2011 New Zealand snowstorms
The 2011 New Zealand snowstorms were a series of record breaking snow falls that affected both the North Island and South Island. The storms occurred over the span of a few weeks, beginning on 25 July 2011 in the North Island and subsequently spreading to the South. The storms subsided in late July and returned in August. It was the worst winter storm to hit New Zealand in seventy years. The heavy snowfalls caused widespread closures in many cities, including Christchurch, Wellington and Dunedin.
The South Island was the hardest hit, although the North Island was significantly affected, with the climatically mild cities of Auckland and Wellington reporting the first notable snowfall in over twenty years. The storms caused chaos around the country, leaving people stranded at airports, blocking state highways and resulting in entire regions, particularly Otago, being completely closed. The initial storm of July was relatively short lived, only to return again in August. The winter storm also caused mixed precipitation.
The snowfall was caused by Antarctic storms which moved northward. A large high pressure system had developed and stretched from Antarctica to the subtropics, where it had then merged with three neighbouring low pressure systems, causing cold temperatures and heavy snowfall.
25 July 2011
On 25 July 2011, New Zealand was gripped by its coldest winter snap in fifteen years. The lowest temperature set during the month was −10.2 °C (13.6 °F) at Manapouri (in the southwest corner of the South Island) on 26 July, which was a new all-time record for the town. Christchurch Airport recorded its second-coldest day on 25 July. The severe winter storm was well predicted, with forecasters warning of the potential of heavy snow down to sea level in south and east of the South Island and to low levels in the North Island. This snowstorm was especially threatening as it was the school holidays, and many people were travelling.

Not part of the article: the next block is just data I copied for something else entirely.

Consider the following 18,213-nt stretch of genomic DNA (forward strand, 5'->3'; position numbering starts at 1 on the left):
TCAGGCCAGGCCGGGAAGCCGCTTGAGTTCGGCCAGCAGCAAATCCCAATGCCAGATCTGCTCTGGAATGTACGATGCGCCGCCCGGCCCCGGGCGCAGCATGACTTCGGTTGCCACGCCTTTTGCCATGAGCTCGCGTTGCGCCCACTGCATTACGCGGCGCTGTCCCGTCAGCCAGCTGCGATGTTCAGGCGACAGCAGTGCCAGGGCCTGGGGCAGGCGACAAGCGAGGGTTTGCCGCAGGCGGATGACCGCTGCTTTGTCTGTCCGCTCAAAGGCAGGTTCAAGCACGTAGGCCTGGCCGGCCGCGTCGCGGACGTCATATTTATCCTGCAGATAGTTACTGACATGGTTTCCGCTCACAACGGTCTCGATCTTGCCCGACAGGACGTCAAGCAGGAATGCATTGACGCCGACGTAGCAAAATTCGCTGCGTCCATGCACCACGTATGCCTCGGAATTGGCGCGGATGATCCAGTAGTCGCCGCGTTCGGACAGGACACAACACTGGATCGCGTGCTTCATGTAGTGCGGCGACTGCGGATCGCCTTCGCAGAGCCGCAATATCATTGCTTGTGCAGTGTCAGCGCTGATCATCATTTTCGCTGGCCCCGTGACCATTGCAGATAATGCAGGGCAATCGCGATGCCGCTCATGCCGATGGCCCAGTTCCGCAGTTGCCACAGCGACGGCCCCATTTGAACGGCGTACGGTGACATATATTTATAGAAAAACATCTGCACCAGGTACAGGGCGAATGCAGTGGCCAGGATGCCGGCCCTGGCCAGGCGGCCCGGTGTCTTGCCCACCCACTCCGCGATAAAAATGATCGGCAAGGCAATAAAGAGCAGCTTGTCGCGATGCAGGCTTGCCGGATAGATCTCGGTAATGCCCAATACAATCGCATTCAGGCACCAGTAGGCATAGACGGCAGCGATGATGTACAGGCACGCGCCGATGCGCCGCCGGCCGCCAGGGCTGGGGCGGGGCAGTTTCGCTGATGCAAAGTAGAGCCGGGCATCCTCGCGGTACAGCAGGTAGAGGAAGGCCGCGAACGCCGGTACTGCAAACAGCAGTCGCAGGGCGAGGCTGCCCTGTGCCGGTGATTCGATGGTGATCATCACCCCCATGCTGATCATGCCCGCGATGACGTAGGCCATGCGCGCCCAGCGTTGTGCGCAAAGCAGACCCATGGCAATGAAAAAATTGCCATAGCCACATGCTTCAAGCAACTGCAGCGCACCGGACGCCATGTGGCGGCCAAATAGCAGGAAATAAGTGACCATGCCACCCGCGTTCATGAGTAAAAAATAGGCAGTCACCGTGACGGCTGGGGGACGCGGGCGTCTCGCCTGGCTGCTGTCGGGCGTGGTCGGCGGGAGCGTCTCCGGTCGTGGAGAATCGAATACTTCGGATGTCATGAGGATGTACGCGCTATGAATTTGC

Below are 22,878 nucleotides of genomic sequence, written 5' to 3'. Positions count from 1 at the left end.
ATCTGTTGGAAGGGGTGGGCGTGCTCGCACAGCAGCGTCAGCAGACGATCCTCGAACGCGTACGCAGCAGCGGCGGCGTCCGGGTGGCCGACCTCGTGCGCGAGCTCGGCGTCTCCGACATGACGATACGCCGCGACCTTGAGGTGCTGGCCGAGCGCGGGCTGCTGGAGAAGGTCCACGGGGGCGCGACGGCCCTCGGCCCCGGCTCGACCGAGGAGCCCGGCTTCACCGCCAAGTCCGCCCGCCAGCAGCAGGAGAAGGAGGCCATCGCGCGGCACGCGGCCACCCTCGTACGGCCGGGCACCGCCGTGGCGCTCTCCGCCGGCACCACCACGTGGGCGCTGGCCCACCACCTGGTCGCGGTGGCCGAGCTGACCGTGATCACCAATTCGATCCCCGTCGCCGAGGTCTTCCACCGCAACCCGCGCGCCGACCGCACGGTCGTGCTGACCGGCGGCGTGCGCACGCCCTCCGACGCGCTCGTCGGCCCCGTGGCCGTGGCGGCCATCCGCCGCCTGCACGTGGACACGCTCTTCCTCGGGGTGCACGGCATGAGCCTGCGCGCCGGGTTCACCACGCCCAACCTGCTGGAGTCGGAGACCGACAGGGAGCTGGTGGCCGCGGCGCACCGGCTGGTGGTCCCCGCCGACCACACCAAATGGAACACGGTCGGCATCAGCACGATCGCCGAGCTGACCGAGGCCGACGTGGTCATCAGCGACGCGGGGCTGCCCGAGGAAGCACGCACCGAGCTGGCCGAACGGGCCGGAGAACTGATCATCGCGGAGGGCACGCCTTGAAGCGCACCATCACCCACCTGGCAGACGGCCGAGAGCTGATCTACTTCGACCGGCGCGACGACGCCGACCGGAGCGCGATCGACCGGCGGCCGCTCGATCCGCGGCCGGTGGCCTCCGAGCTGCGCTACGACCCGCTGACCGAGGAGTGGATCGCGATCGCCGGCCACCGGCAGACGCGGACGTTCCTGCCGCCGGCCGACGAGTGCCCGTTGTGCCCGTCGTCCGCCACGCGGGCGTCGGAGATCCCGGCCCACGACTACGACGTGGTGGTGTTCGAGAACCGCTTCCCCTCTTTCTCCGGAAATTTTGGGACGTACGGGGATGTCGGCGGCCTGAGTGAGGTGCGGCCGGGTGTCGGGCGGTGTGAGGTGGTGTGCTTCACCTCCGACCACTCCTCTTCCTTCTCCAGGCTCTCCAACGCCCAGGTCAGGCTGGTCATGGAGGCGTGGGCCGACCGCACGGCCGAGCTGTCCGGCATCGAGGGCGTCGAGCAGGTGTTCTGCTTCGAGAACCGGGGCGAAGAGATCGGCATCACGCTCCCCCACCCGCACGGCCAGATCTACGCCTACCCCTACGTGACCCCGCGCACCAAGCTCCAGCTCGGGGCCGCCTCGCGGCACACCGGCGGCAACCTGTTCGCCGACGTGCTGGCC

Up to 30 cm (12 in) of snow was recorded in parts of Christchurch, the heaviest recorded there in sixteen years. The snowfalls also flattened sand dunes in Brighton and completely coated nearby Sumner Beach 1,700 homes within the Christchurch metropolitan area were without power. The city's bus service was also shut down for almost two days. Various highways were closed, including the State Highway 1 between Invercargill and Dunedin and State Highway 94, the road from Te Anau into Milford Sound. The storms lasted for roughly three days, before subsiding and returning early in the following month.
14 August 2011
A few days prior to this date, forecasters were warning of a severe snowstorm heading for New Zealand, even going as far as calling it the "perfect snowstorm". Snow fell consistently down to sea level in Wellington for the first time since the 1976, and snow even fell for a brief time in Auckland for the first time in 80 years.
Much of the South Island was heavily blanketed, with schools closed in Queenstown, Dunedin, and Christchurch. The heavy snow also disrupted flights in and out of these centres, and also in and out of Wellington. Schools were also closed there due to the snow. Power was also lost to around 4,000 homes in South Taranaki, Manawatu, Whanganui, and Wairarapa. The storms caused airport closures in Christchurch, Queenstown and Dunedin. The Christchurch and Dunedin Donor Centres were closed and Westport and Mosgiel mobile collections were cancelled as a result of bad weather. The Canterbury Earthquake Recovery Authority (CERA) closed access to the Christchurch's earthquake-damaged red zone due to potential safety hazards. The snow caused power outages in rural areas of Canterbury, namely Rakaia, Westmelton, Leeston and Greendale due to fallen tree branches.
Although Wellington received its largest snowfall in 30 years, the South Island received the most during the storms, with some regions receiving snowfall of up to 20–30 cm. The storms was reportedly the worst of its since 1939, when snow fell on the top of Maungawhau / Mount Eden and outer suburbs of Auckland, a city which does not generally receive any snowfall.
Many homes around the country were without power, due to trees falling on power lines.
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